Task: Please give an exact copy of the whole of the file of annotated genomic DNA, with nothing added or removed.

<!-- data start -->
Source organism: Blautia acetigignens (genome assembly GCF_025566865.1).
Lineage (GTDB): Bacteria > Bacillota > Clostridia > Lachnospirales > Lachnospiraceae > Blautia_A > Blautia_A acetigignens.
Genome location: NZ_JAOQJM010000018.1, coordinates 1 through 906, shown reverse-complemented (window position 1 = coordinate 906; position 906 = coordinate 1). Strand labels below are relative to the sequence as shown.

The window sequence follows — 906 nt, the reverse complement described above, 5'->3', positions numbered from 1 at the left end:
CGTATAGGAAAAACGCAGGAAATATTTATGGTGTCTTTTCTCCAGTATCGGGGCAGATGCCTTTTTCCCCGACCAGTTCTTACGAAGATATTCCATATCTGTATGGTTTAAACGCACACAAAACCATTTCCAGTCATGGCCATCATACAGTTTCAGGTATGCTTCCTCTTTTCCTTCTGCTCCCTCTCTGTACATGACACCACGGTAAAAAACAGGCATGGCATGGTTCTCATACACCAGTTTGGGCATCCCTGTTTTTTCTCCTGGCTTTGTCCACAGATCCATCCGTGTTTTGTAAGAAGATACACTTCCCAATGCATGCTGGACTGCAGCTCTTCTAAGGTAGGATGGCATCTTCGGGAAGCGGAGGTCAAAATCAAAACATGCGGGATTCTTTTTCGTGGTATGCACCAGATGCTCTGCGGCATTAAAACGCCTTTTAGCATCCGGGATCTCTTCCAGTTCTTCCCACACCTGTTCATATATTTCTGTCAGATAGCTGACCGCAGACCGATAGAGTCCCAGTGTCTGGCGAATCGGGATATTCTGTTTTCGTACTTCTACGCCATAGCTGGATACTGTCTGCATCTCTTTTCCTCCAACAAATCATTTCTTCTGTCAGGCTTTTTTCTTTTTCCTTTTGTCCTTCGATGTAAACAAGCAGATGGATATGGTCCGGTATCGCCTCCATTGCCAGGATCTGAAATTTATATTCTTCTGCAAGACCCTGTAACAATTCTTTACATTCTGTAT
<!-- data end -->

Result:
Source organism: Blautia acetigignens (genome assembly GCF_025566865.1).
Lineage (GTDB): Bacteria > Bacillota > Clostridia > Lachnospirales > Lachnospiraceae > Blautia_A > Blautia_A acetigignens.
Genome location: NZ_JAOQJM010000018.1, coordinates 1 through 906, shown reverse-complemented (window position 1 = coordinate 906; position 906 = coordinate 1). Strand labels below are relative to the sequence as shown.

The window sequence follows — 906 nt, the reverse complement described above, 5'->3', positions numbered from 1 at the left end:
CGTATAGGAAAAACGCAGGAAATATTTATGGTGTCTTTTCTCCAGTATCGGGGCAGATGCCTTTTTCCCCGACCAGTTCTTACGAAGATATTCCATATCTGTATGGTTTAAACGCACACAAAACCATTTCCAGTCATGGCCATCATACAGTTTCAGGTATGCTTCCTCTTTTCCTTCTGCTCCCTCTCTGTACATGACACCACGGTAAAAAACAGGCATGGCATGGTTCTCATACACCAGTTTGGGCATCCCTGTTTTTTCTCCTGGCTTTGTCCACAGATCCATCCGTGTTTTGTAAGAAGATACACTTCCCAATGCATGCTGGACTGCAGCTCTTCTAAGGTAGGATGGCATCTTCGGGAAGCGGAGGTCAAAATCAAAACATGCGGGATTCTTTTTCGTGGTATGCACCAGATGCTCTGCGGCATTAAAACGCCTTTTAGCATCCGGGATCTCTTCCAGTTCTTCCCACACCTGTTCATATATTTCTGTCAGATAGCTGACCGCAGACCGATAGAGTCCCAGTGTCTGGCGAATCGGGATATTCTGTTTTCGTACTTCTACGCCATAGCTGGATACTGTCTGCATCTCTTTTCCTCCAACAAATCATTTCTTCTGTCAGGCTTTTTTCTTTTTCCTTTTGTCCTTCGATGTAAACAAGCAGATGGATATGGTCCGGTATCGCCTCCATTGCCAGGATCTGAAATTTATATTCTTCTGCAAGACCCTGTAACAATTCTTTACATTCTGTAT